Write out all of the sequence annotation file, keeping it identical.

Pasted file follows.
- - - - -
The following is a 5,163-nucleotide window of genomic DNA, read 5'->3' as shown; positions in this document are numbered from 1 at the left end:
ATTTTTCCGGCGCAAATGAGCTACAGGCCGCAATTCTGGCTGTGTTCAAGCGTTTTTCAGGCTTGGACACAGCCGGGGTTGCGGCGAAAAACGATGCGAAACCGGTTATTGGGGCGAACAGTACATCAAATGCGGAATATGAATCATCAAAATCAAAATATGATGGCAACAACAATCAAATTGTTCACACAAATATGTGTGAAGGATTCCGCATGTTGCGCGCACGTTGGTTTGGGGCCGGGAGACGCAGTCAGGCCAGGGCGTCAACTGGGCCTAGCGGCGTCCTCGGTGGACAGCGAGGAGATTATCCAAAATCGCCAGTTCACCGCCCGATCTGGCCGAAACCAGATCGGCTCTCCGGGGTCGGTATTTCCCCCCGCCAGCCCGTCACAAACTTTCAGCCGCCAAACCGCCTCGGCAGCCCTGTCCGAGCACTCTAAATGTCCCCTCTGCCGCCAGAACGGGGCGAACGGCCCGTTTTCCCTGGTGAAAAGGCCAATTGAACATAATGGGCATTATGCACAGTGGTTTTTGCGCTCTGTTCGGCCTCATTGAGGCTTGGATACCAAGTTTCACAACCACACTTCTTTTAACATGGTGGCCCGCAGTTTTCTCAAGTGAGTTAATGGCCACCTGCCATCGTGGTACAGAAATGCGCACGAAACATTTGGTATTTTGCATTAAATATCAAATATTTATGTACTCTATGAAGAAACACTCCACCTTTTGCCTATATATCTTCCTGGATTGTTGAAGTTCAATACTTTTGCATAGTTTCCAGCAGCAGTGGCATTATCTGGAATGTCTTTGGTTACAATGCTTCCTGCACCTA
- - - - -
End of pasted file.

The following is a 5,163-nucleotide window of genomic DNA, read 5'->3' as shown; positions in this document are numbered from 1 at the left end:
ATTTTTCCGGCGCAAATGAGCTACAGGCCGCAATTCTGGCTGTGTTCAAGCGTTTTTCAGGCTTGGACACAGCCGGGGTTGCGGCGAAAAACGATGCGAAACCGGTTATTGGGGCGAACAGTACATCAAATGCGGAATATGAATCATCAAAATCAAAATATGATGGCAACAACAATCAAATTGTTCACACAAATATGTGTGAAGGATTCCGCATGTTGCGCGCACGTTGGTTTGGGGCCGGGAGACGCAGTCAGGCCAGGGCGTCAACTGGGCCTAGCGGCGTCCTCGGTGGACAGCGAGGAGATTATCCAAAATCGCCAGTTCACCGCCCGATCTGGCCGAAACCAGATCGGCTCTCCGGGGTCGGTATTTCCCCCCGCCAGCCCGTCACAAACTTTCAGCCGCCAAACCGCCTCGGCAGCCCTGTCCGAGCACTCTAAATGTCCCCTCTGCCGCCAGAACGGGGCGAACGGCCCGTTTTCCCTGGTGAAAAGGCCAATTGAACATAATGGGCATTATGCACAGTGGTTTTTGCGCTCTGTTCGGCCTCATTGAGGCTTGGATACCAAGTTTCACAACCACACTTCTTTTAACATGGTGGCCCGCAGTTTTCTCAAGTGAGTTAATGGCCACCTGCCATCGTGGTACAGAAATGCGCACGAAACATTTGGTATTTTGCATTAAATATCAAATATTTATGTACTCTATGAAGAAACACTCCACCTTTTGCCTATATATCTTCCTGGATTGTTGAAGTTCAATACTTTTGCATAGTTTCCAGCAGCAGTGGCATTATCTGGAATGTCTTTGGTTACAATGCTTCCTGCACCTA